Every Day We Delay...
Posted May 25, 2010
As the Gulf Coast oil disaster shows, America has a failed national energy policy. We need a new clean energy policy to break our addiction to oil, enhance our national security, limit carbon pollution and lead us to clean American energy. Last June, the House passed a comprehensive clean energy and climate bill. But so far the Senate has dragged its feet in enacting legislation.
Please join us in calling on President Obama to work with the US Senate to form a comprehensive clean energy and climate bill that can be passed and signed this year.
Because every day we delay:
- The United States imports 11.7 million barrels of oil. According to the American Petroleum Institute, the U.S. imported an average of 11.7 million barrels per day of crude and other oil products in 2009.
- Iran earns $173 million in oil revenues. The Economist Intelligence Unit forecasts that Iran will generate oil export revenue at $63.4 billion this year from output of 3.82 million barrels per day (bpd). $63.4 billion divided by 365 days is $173.7 million.
- Up to 4 million gallons of oil surges into the Gulf. The official estimate is that about 5,000 barrels of oil are spilling per day, but independent experts contend that the actual amount is far higher – as much as 95,000 barrels per day. A barrel holds 42 gallons.
- China invests $95 million in clean energy - nearly double the United States investment ($51 million.) In 2009, China invested $34.6 billion in clean energy compared to $18.6 billion in the U.S. ($34.6 billion/365 = $95 million a day, $18.6 billion/365 = $51 million a day.)
- 100,000 solar panels roll off Chinese production lines. Solar module production in China and Taiwan, China will increase 48 percent to 5,515 megawatts in 2010, according to a February, 2010 report by Yuanta. One megawatt requires about 5,000 panels. Assuming 250 production days per year, this translates to 110,300 panels per day.
- The United States generates 19 million tons (metric) of greenhouse gas emissions. EPA’s most recent greenhouse gas inventory reports that the U.S. produced 6,956.8 million metric tons of greenhouse gas emissions (CO2 equivalent basis) in 2008. That’s 19,059,726 metric tons of greenhouse gas emissions each day.
- Create 1.9 million clean energy jobs here in the US. A strong clean energy and climate bill with would stimulate clean energy manufacturing here in the US. A bill with strong energy efficiency incentives would create a net of 1.9 million jobs, according to in-depth modeling built on collaborative University of Illinois, Yale University and the University of California.
- Increase household income by up to $1,175 per year and boost GDP by up to $111 billion. The same study found that a bill would boost US GDP by as much as $111 billion and increase average annual household income by $1,175 per year.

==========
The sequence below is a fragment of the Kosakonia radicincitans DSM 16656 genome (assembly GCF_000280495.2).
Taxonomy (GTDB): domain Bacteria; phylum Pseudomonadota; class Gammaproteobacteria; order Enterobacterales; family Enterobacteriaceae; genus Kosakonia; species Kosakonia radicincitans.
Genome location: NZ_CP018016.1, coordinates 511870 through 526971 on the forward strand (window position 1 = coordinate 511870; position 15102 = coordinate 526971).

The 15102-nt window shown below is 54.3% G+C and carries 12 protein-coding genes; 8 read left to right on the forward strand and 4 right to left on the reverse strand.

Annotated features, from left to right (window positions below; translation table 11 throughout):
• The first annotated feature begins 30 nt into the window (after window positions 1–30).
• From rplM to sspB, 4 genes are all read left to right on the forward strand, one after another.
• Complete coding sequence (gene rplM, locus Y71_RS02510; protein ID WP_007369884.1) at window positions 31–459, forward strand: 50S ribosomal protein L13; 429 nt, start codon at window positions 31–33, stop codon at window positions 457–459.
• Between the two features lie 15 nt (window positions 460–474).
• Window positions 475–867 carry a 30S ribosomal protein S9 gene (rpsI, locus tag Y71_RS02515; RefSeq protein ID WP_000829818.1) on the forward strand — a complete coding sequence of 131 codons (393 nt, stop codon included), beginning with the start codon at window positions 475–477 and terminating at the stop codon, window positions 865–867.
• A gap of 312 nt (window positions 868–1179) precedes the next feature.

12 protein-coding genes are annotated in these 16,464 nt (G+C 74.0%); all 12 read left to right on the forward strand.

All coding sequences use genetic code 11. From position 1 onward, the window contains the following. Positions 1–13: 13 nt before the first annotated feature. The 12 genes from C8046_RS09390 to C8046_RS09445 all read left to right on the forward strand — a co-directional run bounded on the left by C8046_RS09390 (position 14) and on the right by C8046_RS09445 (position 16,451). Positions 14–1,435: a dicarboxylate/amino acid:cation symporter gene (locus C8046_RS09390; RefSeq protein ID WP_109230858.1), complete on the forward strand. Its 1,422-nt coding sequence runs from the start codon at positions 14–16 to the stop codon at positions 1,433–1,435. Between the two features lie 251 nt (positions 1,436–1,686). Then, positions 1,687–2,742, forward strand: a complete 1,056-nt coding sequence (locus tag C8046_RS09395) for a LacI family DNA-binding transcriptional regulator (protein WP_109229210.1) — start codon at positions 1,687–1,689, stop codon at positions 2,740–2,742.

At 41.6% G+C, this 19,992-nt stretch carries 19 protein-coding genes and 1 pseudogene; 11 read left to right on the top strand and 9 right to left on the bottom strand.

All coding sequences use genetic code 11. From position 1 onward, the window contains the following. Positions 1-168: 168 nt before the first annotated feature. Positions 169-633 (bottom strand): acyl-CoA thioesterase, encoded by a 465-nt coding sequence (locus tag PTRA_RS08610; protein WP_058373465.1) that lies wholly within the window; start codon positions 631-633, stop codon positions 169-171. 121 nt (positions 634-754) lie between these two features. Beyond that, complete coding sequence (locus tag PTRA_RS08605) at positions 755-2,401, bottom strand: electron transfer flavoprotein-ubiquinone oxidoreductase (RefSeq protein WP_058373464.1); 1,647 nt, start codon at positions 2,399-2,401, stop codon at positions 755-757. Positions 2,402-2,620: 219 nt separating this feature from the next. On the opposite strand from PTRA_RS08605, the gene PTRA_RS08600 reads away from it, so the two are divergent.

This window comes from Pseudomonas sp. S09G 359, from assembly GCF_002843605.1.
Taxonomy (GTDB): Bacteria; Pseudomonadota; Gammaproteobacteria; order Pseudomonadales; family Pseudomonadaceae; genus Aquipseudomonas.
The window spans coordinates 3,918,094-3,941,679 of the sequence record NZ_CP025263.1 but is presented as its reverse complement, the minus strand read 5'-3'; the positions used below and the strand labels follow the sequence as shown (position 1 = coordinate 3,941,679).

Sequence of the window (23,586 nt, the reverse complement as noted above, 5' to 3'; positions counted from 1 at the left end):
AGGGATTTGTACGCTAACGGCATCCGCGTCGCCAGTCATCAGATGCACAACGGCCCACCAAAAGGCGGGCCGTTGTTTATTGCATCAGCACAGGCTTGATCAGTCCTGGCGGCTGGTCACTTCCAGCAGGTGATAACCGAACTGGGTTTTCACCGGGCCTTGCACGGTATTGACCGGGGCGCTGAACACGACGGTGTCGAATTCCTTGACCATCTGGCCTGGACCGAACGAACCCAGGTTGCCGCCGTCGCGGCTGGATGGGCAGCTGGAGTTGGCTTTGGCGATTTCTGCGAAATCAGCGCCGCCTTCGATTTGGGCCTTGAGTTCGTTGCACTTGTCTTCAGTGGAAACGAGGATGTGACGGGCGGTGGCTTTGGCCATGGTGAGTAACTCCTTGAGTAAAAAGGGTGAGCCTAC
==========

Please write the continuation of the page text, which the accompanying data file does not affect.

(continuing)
- Cut US oil imports in half. Clean energy and climate legislation would drive investments in more fuel-efficient cars and trucks as well as alternatives to imported oil, cutting our current oil import level in half.
- Cut Iran’s oil revenues by $100 million. A strong limit on carbon pollution could significantly cut the flow of petrodollars to Iran’s hostile regime. Based on an economic analysis by the Massachusetts Institute of Technology of a carbon cap that reduces global warming pollution by 80 percent by 2050, Iran would lose approximately $1.8 trillion worth of oil revenues over the next forty years — over $100 million a day.
- Strategically position the US to lead a $13 trillion global clean-energy market. The clean energy industry offers significant growth opportunities for American businesses. Under a global policy aimed at keeping carbon concentrations below 450ppm, clean energy investments are forecast to exceed $13 trillion over the next two decades. A strong climate bill in the US would trigger investments that pay for themselves in lower energy costs and help establish global markets that would directly benefit US manufacturers of cleaner cars, cleaner fuels, and cleaner power (see table below) and companies involved in improving industrial, power plant, and building efficiency.
- Cut dangerous global warming pollution by 20% by 2020 and 80% by 2050. A strong clean energy and climate bill would cut global warming pollution by 20% below 2005 levels by 2020 and 80% percent by 2050.
If not now, when?
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